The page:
An amethyst gemstone seal from the Second Temple period has a unique engraving: a bird and a branch with five fruits, according to the Israel Antiquities Authority (IAA).
The 2,000-year-old seal was discovered in the bedrock foundations of the Western Wall in Jerusalem, Israel.
The tiny artifact has a hole for the attachment of a metal wire enabling it to be worn as a ring.
It was examined by IAA archaeologist Dr. Eli Shukron, Professor Shua Amorai-Stark from Kaye Academic College of Education, Dr. Malka Hershkovitz from Jewish Institute of Religion, and their colleagues.
“Seals were used to sign documents and could also be fashionable items serving as jewelry,” the researchers said.
The amethyst seal is approximately 1 cm (0.4 inches) long and 0.5 cm (0.2 inches) wide.
It is engraved with a dove next to a thick, long, and fruit-bearing branch.
“The plant engraved on the stone may be the well-known persimmon plant mentioned in the Bible, Talmud, and historical sources,” the scientists said.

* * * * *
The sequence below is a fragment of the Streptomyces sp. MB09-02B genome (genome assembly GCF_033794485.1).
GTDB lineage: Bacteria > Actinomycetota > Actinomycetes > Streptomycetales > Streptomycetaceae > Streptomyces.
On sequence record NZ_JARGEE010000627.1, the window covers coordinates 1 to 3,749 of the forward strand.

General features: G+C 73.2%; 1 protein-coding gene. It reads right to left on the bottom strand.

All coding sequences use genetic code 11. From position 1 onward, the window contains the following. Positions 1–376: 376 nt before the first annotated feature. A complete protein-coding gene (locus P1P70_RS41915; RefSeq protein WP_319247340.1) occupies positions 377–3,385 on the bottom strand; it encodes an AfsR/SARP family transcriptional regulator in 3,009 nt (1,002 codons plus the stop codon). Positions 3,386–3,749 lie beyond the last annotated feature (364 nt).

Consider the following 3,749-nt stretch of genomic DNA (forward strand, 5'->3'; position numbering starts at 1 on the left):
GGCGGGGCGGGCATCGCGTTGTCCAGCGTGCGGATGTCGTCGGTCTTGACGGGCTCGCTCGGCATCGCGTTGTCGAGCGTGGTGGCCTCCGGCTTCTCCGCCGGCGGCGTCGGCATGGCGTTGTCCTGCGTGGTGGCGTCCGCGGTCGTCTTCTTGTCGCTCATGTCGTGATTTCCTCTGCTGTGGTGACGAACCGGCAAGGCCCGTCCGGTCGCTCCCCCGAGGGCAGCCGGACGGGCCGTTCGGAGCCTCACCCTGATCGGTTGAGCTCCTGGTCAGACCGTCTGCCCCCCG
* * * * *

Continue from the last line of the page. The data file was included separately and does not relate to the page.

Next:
“The Biblical persimmon, which is not related to today’s orange persimmon fruit, is known from Biblical and historical sources.”
During the Second Temple period, the plant was used as one of the more expensive ingredients for producing the Temple incense, perfume, medicines, and ointments.
“This is an important find because it may be the first time a seal has been discovered with an engraving of the precious and famous plant, which until now we could only read about in historical descriptions,” Dr. Shukron said.
“This impressive seal provides a glimpse into the daily lives of the people who lived in the days of the Second Temple.”
This article is based on text provided by the Israel Antiquities Authority.